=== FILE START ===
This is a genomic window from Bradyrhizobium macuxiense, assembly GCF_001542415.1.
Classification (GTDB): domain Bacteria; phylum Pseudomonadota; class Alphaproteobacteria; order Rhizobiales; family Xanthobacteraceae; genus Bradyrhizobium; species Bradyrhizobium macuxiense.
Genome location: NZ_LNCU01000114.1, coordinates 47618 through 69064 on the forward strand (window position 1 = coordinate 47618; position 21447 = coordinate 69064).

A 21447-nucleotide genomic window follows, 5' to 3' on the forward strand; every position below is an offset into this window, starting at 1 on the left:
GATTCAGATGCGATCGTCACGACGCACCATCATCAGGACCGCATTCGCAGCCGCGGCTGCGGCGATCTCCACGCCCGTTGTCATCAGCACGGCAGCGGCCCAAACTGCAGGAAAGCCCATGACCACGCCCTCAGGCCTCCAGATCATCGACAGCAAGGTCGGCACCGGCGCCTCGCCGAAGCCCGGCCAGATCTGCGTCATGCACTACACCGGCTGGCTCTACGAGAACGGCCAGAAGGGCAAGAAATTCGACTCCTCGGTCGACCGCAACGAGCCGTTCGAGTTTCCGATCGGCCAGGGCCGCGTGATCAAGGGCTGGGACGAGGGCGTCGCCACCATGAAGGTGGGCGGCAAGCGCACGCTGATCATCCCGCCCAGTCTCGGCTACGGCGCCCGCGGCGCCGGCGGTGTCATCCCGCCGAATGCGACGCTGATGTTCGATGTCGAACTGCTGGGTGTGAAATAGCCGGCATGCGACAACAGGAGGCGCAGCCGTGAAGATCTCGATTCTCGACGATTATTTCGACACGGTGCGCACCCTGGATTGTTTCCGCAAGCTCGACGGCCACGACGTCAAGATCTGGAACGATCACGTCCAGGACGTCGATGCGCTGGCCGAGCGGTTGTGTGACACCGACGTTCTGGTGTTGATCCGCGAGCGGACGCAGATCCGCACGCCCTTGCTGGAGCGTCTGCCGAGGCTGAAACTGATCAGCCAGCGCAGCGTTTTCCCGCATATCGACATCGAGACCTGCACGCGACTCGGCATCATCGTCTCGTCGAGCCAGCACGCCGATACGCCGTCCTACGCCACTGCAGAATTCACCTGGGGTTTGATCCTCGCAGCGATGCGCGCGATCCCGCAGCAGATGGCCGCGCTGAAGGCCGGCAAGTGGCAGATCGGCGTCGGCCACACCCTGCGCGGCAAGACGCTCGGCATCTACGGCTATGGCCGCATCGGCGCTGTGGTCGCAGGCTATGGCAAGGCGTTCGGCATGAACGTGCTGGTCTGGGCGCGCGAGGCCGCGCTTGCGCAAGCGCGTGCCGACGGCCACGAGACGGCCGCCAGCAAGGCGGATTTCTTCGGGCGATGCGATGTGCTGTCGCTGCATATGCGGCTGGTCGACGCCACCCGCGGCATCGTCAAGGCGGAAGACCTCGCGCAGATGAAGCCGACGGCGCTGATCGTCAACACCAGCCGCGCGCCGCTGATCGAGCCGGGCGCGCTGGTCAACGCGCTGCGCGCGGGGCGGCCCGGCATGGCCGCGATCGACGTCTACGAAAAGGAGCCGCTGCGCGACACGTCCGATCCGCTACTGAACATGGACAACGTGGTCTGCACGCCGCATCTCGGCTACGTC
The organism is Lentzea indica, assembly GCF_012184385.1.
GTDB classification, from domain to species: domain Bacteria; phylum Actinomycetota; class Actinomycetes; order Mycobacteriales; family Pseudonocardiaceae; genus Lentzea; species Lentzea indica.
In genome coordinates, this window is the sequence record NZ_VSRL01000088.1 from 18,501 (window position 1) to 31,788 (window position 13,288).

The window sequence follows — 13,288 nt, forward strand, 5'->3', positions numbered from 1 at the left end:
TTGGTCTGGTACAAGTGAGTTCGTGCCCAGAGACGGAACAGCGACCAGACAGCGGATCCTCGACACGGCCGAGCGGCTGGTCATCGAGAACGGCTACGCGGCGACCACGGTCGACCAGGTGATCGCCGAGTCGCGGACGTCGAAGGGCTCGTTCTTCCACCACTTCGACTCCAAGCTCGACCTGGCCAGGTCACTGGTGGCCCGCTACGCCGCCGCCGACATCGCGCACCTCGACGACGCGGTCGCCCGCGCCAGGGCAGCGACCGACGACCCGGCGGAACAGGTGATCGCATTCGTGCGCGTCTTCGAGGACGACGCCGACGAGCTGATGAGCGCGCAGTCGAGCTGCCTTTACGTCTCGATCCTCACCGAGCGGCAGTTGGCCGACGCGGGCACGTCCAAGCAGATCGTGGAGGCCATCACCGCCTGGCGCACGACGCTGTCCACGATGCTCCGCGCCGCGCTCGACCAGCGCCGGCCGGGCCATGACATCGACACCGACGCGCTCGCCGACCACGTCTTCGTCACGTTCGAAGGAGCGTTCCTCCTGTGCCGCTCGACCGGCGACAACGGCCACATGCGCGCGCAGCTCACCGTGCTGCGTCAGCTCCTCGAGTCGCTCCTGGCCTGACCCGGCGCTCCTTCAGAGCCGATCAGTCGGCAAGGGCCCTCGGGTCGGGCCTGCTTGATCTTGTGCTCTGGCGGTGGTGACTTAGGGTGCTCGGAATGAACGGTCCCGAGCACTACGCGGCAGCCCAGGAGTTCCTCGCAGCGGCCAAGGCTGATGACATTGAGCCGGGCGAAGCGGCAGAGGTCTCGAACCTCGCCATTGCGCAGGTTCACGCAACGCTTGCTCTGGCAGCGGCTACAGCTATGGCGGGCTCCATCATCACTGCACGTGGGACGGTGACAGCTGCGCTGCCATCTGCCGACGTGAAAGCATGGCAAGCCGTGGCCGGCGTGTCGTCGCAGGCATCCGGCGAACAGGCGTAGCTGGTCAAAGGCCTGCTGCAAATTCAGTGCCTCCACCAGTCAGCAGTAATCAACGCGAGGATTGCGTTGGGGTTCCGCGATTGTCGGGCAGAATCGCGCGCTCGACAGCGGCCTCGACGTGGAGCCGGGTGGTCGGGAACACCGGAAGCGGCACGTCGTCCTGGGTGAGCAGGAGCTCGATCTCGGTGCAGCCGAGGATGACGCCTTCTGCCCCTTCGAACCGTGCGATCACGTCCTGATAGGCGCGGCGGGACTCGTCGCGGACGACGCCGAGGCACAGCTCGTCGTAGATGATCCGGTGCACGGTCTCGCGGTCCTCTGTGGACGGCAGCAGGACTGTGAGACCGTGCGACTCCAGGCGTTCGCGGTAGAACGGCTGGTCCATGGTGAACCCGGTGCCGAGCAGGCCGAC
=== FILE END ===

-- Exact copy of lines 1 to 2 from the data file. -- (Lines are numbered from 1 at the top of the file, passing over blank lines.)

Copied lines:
This is a genomic window from Bradyrhizobium macuxiense, assembly GCF_001542415.1.
Classification (GTDB): domain Bacteria; phylum Pseudomonadota; class Alphaproteobacteria; order Rhizobiales; family Xanthobacteraceae; genus Bradyrhizobium; species Bradyrhizobium macuxiense.